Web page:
# Question on Real Numbers and Limit Point

Prove that every uncountable subset of $R$ (real numbers), has a limit point.
I tried using Baire Category Theorem, which deals with uncountability, but I'm at sea.
Write $$\mathbb{R} = \bigcup\limits_{n=-\infty}^\infty [n,n+1).$$ Then think about whether every term in this union could have only finitely many points of the uncountable set in question, and what happens if one of them has more than finitely many.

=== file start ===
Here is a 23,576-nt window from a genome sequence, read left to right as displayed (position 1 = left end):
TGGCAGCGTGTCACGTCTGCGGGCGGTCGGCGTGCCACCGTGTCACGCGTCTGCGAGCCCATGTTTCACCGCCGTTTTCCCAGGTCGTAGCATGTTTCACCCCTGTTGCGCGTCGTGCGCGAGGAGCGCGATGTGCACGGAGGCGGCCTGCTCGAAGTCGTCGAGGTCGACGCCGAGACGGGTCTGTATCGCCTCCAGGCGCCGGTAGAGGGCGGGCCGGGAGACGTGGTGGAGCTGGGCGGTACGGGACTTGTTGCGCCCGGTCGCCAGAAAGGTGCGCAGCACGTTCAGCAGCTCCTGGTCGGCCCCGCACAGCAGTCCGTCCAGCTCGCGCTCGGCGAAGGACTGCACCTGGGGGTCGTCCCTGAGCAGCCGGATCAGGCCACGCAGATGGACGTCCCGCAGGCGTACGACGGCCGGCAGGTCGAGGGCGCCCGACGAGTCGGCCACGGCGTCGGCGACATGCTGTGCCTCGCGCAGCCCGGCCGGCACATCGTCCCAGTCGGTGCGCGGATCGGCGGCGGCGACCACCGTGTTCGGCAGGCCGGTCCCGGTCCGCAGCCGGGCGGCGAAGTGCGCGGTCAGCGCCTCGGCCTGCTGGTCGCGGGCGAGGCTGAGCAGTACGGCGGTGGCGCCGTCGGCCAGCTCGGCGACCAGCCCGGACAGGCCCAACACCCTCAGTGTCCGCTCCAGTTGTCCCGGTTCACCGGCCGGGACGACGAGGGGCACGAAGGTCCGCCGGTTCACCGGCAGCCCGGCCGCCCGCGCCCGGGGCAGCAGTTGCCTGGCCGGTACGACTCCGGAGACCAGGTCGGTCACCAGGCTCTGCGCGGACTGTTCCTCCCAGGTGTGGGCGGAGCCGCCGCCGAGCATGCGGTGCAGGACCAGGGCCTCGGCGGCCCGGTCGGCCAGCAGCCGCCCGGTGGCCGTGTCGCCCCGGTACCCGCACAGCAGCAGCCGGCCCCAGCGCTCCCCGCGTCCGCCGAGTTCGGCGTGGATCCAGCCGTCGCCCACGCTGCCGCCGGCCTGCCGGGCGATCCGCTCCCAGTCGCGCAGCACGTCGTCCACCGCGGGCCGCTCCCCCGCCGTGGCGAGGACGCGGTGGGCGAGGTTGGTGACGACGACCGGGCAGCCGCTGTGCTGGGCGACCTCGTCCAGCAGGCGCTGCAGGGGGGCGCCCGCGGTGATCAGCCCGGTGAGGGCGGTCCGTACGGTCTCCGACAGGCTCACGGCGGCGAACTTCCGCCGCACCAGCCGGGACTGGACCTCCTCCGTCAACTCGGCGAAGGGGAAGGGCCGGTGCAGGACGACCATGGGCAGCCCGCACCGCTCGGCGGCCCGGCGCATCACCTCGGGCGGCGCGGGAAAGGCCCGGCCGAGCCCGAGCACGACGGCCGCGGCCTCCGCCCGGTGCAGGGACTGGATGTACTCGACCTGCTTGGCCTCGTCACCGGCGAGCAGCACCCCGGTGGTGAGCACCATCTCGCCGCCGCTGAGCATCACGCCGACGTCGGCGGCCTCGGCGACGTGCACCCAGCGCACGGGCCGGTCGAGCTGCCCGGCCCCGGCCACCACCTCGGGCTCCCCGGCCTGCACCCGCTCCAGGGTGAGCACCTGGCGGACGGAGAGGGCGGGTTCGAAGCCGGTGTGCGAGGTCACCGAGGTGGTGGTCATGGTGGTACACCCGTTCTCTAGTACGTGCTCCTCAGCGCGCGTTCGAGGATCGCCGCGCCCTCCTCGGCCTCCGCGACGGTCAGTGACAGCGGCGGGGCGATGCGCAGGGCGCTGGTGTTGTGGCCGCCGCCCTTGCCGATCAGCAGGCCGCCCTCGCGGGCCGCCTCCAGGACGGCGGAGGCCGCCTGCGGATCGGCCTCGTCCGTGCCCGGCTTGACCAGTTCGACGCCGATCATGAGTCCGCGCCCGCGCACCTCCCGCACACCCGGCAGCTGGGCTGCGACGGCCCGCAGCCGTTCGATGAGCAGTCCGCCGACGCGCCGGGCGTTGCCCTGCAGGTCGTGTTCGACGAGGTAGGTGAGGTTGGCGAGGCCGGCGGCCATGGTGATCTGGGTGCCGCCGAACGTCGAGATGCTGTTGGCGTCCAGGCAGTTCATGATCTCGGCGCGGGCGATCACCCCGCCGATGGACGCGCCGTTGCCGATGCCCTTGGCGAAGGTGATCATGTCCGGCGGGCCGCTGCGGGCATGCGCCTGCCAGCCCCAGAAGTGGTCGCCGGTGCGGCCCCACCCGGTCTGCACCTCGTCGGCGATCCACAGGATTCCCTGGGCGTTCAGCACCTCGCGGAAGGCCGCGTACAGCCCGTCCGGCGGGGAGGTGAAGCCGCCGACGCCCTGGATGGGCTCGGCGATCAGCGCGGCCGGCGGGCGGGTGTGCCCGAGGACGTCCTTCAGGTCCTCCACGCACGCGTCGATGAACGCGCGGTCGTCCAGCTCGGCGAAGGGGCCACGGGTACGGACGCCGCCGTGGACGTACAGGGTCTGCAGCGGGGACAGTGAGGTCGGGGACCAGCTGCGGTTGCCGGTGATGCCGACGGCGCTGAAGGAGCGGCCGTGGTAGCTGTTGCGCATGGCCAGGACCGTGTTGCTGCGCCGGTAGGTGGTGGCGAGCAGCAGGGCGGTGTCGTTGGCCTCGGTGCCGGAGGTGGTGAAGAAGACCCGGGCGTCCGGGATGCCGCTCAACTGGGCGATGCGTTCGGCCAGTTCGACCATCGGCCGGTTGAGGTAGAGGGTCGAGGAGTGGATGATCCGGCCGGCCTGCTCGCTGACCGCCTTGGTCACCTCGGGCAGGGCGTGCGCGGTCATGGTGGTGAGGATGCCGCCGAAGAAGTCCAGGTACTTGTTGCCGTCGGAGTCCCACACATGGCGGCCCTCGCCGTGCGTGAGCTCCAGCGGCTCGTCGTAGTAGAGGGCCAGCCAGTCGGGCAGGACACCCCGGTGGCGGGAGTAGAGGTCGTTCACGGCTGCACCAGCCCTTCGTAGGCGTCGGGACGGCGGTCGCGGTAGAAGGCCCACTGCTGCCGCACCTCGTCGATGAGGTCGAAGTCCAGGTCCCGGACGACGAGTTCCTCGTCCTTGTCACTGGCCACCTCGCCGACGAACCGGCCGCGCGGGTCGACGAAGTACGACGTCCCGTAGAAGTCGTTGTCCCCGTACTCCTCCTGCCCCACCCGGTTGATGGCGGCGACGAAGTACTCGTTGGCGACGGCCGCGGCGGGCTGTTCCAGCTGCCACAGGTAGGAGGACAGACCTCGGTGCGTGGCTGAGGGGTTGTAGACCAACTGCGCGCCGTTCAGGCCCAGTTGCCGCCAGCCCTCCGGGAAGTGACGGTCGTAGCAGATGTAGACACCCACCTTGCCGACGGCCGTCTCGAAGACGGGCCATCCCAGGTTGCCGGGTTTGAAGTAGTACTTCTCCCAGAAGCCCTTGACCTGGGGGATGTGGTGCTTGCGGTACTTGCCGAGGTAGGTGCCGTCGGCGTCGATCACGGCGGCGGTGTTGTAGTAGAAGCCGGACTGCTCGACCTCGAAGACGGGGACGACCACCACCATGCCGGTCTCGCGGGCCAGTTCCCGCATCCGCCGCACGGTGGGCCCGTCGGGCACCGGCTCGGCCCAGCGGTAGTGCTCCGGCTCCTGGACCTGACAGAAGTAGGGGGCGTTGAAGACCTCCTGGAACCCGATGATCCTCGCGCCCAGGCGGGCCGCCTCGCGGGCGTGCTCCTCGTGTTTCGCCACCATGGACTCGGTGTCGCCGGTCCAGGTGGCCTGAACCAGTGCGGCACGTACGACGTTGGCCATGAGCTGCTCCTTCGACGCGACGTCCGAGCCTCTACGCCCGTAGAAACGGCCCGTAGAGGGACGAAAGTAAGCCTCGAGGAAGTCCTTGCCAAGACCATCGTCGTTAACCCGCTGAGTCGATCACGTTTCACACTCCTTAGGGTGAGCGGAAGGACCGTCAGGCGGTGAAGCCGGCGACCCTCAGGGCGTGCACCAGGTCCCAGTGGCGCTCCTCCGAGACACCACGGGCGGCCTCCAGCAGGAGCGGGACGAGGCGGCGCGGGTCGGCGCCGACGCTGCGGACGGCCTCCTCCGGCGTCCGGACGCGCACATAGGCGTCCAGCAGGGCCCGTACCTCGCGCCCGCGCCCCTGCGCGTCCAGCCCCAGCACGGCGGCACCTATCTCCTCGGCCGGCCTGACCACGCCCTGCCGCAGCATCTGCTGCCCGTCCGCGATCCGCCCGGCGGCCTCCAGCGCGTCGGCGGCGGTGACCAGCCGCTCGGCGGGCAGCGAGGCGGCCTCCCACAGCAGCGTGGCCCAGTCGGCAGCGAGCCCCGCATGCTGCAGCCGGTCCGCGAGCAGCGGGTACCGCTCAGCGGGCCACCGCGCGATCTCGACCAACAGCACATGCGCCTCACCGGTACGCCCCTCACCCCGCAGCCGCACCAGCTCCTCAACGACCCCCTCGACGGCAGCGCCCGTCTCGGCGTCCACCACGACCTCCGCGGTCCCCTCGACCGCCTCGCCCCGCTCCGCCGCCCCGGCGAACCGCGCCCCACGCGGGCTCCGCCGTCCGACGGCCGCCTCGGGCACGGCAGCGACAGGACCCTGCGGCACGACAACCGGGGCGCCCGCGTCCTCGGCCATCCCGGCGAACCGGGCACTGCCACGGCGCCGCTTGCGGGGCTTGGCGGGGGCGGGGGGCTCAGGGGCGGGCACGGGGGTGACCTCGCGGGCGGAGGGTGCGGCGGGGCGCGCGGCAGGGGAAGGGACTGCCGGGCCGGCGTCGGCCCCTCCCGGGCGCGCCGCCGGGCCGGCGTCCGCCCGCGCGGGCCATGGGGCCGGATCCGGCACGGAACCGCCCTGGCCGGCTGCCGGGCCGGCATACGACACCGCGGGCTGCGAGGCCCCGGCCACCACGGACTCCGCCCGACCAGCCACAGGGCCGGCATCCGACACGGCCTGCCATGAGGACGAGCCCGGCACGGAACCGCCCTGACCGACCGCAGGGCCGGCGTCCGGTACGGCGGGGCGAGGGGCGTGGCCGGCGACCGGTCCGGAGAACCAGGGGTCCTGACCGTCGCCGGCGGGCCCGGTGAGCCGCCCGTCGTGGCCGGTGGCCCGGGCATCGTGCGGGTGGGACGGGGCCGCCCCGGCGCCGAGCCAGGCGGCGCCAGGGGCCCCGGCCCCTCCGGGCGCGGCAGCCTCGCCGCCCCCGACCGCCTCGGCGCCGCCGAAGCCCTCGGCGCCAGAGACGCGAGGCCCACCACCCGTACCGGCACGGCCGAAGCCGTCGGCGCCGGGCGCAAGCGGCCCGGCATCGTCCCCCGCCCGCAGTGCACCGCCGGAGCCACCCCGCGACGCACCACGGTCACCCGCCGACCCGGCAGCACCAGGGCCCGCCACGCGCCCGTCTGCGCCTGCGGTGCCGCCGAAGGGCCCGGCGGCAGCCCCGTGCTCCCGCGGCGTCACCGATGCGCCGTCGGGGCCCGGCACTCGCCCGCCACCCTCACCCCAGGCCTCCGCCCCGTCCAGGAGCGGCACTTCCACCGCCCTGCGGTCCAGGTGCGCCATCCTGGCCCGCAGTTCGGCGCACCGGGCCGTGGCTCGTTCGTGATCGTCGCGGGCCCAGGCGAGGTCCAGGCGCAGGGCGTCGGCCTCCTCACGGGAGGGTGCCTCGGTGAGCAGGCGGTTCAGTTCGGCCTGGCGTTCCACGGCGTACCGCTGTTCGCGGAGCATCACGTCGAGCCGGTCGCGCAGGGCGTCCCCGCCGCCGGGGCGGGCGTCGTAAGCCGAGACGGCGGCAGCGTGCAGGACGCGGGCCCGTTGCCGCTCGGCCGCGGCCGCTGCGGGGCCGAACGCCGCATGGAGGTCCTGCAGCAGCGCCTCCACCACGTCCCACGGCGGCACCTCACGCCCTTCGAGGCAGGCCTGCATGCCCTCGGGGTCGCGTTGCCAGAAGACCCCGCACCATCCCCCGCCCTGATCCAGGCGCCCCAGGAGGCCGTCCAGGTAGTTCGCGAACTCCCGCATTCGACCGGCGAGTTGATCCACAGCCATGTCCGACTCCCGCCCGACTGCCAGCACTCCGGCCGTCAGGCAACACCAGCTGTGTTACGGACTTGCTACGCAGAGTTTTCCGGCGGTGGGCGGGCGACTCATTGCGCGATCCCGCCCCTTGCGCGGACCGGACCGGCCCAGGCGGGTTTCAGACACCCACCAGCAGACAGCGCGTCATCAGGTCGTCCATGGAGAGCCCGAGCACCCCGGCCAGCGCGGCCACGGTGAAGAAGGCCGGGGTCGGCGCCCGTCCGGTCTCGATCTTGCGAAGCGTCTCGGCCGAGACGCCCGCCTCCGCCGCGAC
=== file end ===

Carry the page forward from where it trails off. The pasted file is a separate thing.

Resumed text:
Suppose that $C$ is a subset of $\mathbb{R}$ with no limits point. Then for every $x\in\mathbb{R}$ you can find rational numbers $p_x$ and $q_x$ such that $p_x<x<q_x$ and $(p_x,q_x)\cap C$ contains at most one point. (Why?) How many intervals are there with rational endpoints? So how big can $C$ be?